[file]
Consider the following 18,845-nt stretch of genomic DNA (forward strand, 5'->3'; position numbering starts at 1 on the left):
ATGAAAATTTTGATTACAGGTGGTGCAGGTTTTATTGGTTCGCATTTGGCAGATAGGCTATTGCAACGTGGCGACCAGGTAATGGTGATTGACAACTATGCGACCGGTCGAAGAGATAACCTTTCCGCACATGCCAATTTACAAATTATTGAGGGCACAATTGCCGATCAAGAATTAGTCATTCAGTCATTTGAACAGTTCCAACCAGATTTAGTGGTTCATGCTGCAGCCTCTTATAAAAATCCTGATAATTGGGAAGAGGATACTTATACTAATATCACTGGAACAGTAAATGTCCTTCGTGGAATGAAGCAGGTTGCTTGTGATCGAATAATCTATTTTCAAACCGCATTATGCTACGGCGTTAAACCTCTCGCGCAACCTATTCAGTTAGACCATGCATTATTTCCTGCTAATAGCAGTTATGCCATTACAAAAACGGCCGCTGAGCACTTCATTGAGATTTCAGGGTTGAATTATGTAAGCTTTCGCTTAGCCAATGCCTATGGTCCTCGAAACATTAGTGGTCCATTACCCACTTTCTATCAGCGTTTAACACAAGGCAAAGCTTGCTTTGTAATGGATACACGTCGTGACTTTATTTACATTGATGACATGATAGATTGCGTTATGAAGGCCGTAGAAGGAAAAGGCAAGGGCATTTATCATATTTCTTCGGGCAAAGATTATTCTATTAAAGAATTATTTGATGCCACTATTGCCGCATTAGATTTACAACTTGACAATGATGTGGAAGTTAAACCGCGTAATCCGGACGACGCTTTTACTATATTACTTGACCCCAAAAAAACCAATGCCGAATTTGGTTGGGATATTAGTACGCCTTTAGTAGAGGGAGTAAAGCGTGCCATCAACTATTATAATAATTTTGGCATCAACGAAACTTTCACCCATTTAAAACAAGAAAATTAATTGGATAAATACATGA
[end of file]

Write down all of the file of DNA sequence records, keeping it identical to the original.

Consider the following 18,845-nt stretch of genomic DNA (forward strand, 5'->3'; position numbering starts at 1 on the left):
ATGAAAATTTTGATTACAGGTGGTGCAGGTTTTATTGGTTCGCATTTGGCAGATAGGCTATTGCAACGTGGCGACCAGGTAATGGTGATTGACAACTATGCGACCGGTCGAAGAGATAACCTTTCCGCACATGCCAATTTACAAATTATTGAGGGCACAATTGCCGATCAAGAATTAGTCATTCAGTCATTTGAACAGTTCCAACCAGATTTAGTGGTTCATGCTGCAGCCTCTTATAAAAATCCTGATAATTGGGAAGAGGATACTTATACTAATATCACTGGAACAGTAAATGTCCTTCGTGGAATGAAGCAGGTTGCTTGTGATCGAATAATCTATTTTCAAACCGCATTATGCTACGGCGTTAAACCTCTCGCGCAACCTATTCAGTTAGACCATGCATTATTTCCTGCTAATAGCAGTTATGCCATTACAAAAACGGCCGCTGAGCACTTCATTGAGATTTCAGGGTTGAATTATGTAAGCTTTCGCTTAGCCAATGCCTATGGTCCTCGAAACATTAGTGGTCCATTACCCACTTTCTATCAGCGTTTAACACAAGGCAAAGCTTGCTTTGTAATGGATACACGTCGTGACTTTATTTACATTGATGACATGATAGATTGCGTTATGAAGGCCGTAGAAGGAAAAGGCAAGGGCATTTATCATATTTCTTCGGGCAAAGATTATTCTATTAAAGAATTATTTGATGCCACTATTGCCGCATTAGATTTACAACTTGACAATGATGTGGAAGTTAAACCGCGTAATCCGGACGACGCTTTTACTATATTACTTGACCCCAAAAAAACCAATGCCGAATTTGGTTGGGATATTAGTACGCCTTTAGTAGAGGGAGTAAAGCGTGCCATCAACTATTATAATAATTTTGGCATCAACGAAACTTTCACCCATTTAAAACAAGAAAATTAATTGGATAAATACATGA